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Tips for a Successful Sport Enhancement Program

PROHealth
7/1/2010

Tips for a Successful Sport Enhancement Program

Most competitive athletes strive to achieve two objectives during an athletic season; to maximize sport performance and to stay healthy. An athlete’s physical ability plays a major role in achieving both of these objectives. As part of ProEx’s PROhealth initiative to educate the communities we serve, we would like to offer athletes these tips on pre-season strength and conditioning.


Your first exercise…set your goals.


Put some thought into what you would like to achieve in the upcoming sport season. Do you want more strength and power so you can be a starting lineman for the football team? Do you want better agility and endurance so you can score more goals in the upcoming soccer season? Do you wish to improve your balance and core strength to make varsity field hockey? List what sport you wish to participate in, what position, and some performance goals.


Not all sports were created equal.


Understanding the physical demands of your sport and individual position is the key to developing a proper pre-season strength and conditioning program. Some sports, such as football, require strength and speed for short periods of time (explosiveness). Others, such as soccer, require cardiovascular work for long periods of time (endurance). Once the physical demands are identified, then you can begin to structure a physical training program.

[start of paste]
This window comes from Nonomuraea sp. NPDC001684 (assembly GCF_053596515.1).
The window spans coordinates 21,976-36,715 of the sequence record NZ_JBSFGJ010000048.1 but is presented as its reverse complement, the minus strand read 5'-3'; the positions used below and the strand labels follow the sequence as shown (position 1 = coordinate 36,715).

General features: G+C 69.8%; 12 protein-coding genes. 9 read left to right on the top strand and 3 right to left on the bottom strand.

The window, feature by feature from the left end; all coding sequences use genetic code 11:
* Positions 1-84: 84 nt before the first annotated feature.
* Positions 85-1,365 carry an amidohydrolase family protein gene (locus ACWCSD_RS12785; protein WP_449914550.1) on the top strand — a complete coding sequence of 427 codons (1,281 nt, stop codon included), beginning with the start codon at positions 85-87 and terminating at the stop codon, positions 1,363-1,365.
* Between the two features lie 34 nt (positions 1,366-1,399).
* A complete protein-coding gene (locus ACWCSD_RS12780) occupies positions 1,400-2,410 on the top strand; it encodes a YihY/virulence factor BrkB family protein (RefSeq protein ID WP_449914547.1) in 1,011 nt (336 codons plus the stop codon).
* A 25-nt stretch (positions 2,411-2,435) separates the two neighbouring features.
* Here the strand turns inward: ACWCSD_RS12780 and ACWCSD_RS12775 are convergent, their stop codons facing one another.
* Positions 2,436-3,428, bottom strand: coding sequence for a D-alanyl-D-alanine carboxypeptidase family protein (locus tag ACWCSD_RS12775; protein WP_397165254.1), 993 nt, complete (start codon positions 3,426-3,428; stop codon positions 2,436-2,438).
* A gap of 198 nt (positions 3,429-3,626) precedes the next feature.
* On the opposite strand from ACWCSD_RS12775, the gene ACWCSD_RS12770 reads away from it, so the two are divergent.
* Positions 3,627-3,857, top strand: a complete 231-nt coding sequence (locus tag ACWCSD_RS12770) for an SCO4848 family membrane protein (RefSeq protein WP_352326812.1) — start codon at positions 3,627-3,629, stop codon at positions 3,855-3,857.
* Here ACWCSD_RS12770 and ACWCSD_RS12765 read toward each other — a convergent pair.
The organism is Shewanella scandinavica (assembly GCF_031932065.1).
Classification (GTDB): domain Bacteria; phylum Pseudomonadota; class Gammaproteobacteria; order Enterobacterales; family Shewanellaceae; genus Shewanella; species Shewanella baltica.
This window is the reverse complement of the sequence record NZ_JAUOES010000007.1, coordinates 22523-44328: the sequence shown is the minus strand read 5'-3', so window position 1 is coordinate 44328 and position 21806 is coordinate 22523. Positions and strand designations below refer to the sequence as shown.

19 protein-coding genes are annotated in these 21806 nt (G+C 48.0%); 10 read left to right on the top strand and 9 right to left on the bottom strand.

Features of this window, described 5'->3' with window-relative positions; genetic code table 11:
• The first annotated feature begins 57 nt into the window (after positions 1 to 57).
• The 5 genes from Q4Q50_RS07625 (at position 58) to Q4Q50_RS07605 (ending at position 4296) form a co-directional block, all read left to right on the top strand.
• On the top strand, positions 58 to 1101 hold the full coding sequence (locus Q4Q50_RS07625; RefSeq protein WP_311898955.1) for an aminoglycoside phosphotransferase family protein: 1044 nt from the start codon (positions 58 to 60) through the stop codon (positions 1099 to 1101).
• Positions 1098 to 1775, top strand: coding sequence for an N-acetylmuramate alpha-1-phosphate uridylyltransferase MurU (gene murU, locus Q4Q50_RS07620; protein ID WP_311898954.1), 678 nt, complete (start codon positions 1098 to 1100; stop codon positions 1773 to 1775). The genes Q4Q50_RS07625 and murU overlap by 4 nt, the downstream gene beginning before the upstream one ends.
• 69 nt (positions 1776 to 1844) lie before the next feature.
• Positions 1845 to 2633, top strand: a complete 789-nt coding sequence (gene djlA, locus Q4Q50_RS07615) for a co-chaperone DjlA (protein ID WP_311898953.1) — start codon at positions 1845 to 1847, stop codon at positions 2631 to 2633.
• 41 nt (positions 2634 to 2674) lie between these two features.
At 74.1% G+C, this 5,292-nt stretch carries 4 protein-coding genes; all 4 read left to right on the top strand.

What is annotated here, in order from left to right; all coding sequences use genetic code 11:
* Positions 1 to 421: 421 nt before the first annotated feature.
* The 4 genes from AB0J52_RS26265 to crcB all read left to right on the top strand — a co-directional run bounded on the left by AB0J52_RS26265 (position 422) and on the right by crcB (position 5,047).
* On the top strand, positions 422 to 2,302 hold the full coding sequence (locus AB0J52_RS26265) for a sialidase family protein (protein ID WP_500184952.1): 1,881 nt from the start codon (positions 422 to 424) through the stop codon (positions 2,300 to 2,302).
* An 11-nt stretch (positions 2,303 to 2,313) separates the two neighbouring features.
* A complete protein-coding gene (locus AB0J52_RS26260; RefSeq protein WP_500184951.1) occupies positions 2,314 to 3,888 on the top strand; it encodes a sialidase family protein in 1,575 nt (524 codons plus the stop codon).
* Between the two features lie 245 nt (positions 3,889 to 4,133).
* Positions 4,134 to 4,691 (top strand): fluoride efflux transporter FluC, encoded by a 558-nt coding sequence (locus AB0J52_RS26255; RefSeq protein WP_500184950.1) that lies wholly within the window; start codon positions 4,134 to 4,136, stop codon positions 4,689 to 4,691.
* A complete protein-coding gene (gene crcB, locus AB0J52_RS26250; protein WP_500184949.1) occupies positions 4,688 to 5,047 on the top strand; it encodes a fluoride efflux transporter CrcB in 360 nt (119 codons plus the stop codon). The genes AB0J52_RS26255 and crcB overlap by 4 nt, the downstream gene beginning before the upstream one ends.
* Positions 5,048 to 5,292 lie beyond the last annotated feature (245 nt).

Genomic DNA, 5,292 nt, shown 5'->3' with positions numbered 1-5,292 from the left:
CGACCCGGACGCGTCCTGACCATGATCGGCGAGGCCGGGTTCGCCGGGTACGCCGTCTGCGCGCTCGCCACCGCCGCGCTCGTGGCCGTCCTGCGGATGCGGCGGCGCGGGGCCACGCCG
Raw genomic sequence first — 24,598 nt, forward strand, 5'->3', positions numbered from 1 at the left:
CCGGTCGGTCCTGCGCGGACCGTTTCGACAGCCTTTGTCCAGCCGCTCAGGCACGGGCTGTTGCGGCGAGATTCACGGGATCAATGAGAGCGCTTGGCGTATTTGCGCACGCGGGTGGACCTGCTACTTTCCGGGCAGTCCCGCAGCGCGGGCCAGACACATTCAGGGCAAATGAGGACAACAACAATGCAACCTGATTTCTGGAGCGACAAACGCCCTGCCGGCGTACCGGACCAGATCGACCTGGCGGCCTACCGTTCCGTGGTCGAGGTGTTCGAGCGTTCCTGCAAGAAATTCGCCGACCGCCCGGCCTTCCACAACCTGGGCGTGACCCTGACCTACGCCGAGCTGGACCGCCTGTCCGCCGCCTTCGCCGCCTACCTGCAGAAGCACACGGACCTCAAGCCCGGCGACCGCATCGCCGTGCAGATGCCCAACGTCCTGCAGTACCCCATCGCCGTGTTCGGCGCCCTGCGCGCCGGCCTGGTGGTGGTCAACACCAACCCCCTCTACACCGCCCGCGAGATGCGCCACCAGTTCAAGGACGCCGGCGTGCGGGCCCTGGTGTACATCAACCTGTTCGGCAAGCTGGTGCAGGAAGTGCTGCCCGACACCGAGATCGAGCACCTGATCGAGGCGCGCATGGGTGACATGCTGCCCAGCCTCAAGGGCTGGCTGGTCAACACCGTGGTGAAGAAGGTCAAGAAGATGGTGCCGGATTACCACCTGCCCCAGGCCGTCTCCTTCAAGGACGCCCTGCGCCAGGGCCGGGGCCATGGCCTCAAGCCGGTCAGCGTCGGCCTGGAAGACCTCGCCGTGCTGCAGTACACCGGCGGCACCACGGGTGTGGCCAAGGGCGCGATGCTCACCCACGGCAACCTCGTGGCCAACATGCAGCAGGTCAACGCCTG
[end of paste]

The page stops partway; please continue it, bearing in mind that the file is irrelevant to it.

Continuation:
Train with a purpose.


The next step is to incorporate the right components of your training program. There needs to be a mix of strength, flexibility, core, power, cardiovascular, speed and agility training. Remember, there is an art and skill associated to exercise prescription. Pre-season strength and conditioning program results are more likely to be successful when your program has solid structure. Consult your local strength coach or physical therapist to learn more about how to add structure to your program.


‘No pain no gain’ doesn’t always apply.


Pushing your body hard with strength and conditioning can result in normal post-exercise muscle soreness but you must respect pre-existing orthopedic injuries and understand that these injuries could worsen with physical training. Consult your physician or local sports medicine physical therapist if you have pre-existing injuries and wish to begin a strength and conditioning program. In most cases, a skilled clinician can find ways to modify your program to allow you to still achieve your physical goals without jeopardizing your health...….because at ProEx, YOUR health is the most important thing!

Tips for a Successful Sport Enhancement Program

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